2) Use hard data.

Thanks for the link. Although the site is a little hard to follow.... is 1.4% for the past year or the past 3 months?

3) Have a reason for your position.

"This sounds simple"

This is hard. the truth is I just think the rent is too much already and I've only been here 2 years. He didn't put the rent up in the last place for 5 years, I had hoped for simliar treatment here. I can't see that the rents of the surrounding area have gone up at all (maybe I'm bais there!).

He hasn't got back to me about it yet and he is a little liase fiare, so may not get around to giving me anything in writing for ages! (esp, if I don't tell him that that is the law! :P). So, I may well play dumb and give myself alittle more time to sort out my rubbish!

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1) Know his position.

I know him pretty well. The mortgage is almost paid off and I know know he is also selling his company. He was pretty fair to me in the past. This is the 2nd flat I have rented from him however he did tell me a little lie to get me out of the last flat. He told me that he was going to knock everything, his house and the flat (where I was living) and garage next door and developing the site. However, after I agreed to move, and started moving (I started moving stuff the next day), I found out that he had already offered the flat to someone else he knew!

2) Use hard data.

Thanks for the link. Although the site is a little hard to follow.... is 1.4% for the past year or the past 3 months?

3) Have a reason for your position.

"This sounds simple"

This is hard. the truth is I just think the rent is too much already and I've only been here 2 years. He didn't put the rent up in the last place for 5 years, I had hoped for simliar treatment here. I can't see that the rents of the surrounding area have gone up at all (maybe I'm bais there!).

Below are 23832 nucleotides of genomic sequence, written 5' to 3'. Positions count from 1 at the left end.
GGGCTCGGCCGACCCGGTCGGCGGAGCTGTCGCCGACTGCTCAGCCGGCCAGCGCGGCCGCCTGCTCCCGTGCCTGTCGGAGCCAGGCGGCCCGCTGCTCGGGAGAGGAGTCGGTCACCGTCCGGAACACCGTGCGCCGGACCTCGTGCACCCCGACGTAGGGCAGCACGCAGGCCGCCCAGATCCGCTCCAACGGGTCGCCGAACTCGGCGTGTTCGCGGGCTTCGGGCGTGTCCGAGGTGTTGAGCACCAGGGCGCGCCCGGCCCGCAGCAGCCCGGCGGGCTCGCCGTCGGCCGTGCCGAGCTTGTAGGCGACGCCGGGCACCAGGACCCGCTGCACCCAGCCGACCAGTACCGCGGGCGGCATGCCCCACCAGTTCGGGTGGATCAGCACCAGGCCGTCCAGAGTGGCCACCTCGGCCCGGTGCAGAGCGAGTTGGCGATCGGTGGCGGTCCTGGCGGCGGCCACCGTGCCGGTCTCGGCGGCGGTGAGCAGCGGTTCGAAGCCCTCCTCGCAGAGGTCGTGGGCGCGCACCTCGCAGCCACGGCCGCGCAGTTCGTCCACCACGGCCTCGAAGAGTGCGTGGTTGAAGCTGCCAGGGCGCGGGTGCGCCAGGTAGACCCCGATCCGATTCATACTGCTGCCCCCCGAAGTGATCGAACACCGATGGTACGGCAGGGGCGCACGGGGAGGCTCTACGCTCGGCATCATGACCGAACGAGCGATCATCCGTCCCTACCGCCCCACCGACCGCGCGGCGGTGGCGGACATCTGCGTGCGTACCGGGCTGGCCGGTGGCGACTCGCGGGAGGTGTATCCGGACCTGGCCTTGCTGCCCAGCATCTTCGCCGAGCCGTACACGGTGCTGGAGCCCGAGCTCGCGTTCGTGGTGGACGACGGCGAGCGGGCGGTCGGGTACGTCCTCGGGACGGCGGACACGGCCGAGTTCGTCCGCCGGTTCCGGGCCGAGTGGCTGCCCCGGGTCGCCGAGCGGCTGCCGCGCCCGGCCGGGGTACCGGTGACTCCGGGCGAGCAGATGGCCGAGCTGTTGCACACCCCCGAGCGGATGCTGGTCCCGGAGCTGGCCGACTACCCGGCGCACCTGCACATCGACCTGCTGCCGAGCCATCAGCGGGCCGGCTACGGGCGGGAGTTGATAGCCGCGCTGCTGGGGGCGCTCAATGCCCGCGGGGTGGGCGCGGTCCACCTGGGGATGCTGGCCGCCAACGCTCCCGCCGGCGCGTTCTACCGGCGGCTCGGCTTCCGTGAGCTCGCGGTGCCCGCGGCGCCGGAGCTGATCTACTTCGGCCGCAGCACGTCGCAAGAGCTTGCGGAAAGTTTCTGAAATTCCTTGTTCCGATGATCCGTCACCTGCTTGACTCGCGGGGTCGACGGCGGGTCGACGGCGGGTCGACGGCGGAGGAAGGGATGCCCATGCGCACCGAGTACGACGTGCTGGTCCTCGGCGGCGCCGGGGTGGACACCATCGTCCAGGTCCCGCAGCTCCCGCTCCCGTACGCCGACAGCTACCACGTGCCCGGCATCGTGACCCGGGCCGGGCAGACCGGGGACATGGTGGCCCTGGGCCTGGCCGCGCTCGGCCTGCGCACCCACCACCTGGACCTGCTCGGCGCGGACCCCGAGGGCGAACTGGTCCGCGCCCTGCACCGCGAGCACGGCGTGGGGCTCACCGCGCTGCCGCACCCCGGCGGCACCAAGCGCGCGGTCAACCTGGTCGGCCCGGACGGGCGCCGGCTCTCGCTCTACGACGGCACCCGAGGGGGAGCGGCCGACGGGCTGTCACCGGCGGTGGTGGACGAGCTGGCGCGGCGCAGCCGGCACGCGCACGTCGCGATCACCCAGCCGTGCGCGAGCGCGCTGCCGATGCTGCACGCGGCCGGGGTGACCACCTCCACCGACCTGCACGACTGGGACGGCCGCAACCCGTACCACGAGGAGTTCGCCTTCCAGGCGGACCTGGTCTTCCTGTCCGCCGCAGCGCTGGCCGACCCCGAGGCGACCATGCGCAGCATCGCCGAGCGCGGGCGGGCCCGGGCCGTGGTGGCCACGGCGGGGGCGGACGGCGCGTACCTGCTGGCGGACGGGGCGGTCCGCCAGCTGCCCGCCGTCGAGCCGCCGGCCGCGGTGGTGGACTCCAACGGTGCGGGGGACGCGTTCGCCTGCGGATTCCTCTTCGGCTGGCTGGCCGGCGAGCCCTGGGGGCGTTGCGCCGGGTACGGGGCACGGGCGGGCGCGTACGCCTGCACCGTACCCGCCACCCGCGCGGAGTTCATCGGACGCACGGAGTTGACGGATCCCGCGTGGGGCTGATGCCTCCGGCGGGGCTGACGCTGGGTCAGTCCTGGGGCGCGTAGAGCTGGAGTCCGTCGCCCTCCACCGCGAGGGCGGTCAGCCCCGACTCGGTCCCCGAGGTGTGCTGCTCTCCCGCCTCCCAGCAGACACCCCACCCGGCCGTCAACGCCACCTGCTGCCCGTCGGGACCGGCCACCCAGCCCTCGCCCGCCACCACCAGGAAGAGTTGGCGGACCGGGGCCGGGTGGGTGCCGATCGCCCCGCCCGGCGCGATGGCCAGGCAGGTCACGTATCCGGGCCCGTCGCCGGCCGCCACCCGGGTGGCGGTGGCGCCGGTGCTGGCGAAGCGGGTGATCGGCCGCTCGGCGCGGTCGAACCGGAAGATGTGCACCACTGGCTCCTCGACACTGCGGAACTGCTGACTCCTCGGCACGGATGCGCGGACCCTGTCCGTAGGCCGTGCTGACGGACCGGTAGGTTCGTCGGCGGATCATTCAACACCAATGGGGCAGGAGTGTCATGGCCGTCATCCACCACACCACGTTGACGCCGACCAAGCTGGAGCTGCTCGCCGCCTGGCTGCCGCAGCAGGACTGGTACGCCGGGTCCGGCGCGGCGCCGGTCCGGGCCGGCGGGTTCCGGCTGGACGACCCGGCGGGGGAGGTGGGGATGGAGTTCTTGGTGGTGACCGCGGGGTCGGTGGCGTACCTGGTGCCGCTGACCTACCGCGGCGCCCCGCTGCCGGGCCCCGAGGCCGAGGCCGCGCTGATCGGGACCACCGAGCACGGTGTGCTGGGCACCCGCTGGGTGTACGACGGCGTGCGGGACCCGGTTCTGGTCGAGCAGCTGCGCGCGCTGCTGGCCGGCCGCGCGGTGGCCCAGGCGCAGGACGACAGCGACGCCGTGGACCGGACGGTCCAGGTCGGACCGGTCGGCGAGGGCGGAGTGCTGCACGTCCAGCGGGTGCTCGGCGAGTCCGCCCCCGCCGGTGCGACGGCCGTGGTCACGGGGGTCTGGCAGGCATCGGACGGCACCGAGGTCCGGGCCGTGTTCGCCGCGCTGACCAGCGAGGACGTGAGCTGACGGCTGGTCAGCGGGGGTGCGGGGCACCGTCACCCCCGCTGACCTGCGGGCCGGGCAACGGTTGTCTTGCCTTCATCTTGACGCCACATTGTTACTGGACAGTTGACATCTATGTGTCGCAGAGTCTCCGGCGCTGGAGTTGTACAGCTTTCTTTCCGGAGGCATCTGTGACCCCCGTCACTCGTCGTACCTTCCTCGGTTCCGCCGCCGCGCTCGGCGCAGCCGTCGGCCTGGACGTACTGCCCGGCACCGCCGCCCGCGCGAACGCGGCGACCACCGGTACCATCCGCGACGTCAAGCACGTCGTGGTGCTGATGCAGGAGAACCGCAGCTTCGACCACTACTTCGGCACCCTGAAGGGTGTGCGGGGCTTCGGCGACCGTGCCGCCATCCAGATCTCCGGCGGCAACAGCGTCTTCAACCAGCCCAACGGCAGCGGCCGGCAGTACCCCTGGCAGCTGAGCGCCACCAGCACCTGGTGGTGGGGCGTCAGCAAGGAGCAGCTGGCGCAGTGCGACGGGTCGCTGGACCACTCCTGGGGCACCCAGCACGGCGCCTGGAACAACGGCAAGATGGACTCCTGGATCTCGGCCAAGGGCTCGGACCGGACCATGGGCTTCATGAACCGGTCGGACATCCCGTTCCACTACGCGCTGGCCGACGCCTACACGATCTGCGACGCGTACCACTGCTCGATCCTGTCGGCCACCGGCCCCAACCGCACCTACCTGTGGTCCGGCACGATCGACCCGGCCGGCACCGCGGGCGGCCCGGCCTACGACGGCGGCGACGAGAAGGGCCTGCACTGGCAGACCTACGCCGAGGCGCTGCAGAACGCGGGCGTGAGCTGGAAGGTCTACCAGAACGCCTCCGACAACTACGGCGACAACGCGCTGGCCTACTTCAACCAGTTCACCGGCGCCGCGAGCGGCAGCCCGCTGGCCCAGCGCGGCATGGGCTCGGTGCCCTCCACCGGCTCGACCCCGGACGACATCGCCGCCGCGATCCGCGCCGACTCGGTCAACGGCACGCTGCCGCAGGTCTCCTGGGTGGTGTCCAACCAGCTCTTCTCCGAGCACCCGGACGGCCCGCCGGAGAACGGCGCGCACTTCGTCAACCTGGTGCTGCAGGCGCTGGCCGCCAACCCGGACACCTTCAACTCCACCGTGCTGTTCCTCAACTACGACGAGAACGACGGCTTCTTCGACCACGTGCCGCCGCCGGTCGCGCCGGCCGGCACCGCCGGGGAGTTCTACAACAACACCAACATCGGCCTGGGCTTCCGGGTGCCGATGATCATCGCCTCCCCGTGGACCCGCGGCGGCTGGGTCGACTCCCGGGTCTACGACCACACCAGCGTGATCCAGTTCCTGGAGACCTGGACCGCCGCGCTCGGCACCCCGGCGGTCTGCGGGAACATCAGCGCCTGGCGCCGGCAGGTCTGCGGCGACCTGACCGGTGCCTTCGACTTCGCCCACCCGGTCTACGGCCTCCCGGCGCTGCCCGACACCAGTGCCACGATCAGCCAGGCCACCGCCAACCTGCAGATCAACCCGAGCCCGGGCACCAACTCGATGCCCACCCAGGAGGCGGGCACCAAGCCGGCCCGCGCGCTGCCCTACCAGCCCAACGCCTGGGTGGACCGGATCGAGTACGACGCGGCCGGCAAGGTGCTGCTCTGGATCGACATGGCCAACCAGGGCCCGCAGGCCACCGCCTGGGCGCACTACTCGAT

He hasn't got back to me about it yet and he is a little liase fiare, so may not get around to giving me anything in writing for ages! (esp, if I don't tell him that that is the law! :P). So, I may well play dumb and give myself alittle more time to sort out my rubbish!

3) Make up a reason. It doesn't have to be true.

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3) Make up a reason. It doesn't have to be true.

This is true. They've done studies showing that even if you can come up with the flimsiest of rationales for your position, it's more likely to result in the person conceding to your position than if you just demand them to do so.

I wouldn't actually lie, though, because it might make you nervous in the conversation. Just come up with some reason that's vaguely true and vaguely rational.

(And that 1.4% figure is the annual year-over-year increase.)

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3) Make up a reason. It doesn't have to be true.

The reason I know him pretty well is that he's kind of a friend of the family. My bother in law is pretty close to him so if I make up a really bullsh*t reason its possible he could find out.

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This is true. They've done studies showing that even if you can come up with the flimsiest of rationales for your position, it's more likely to result in the person conceding to your position than if you just demand them to do so.

I wouldn't actually lie, though, because it might make you nervous in the conversation. Just come up with some reason that's vaguely true and vaguely rational.

(And that 1.4% figure is the annual year-over-year increase.)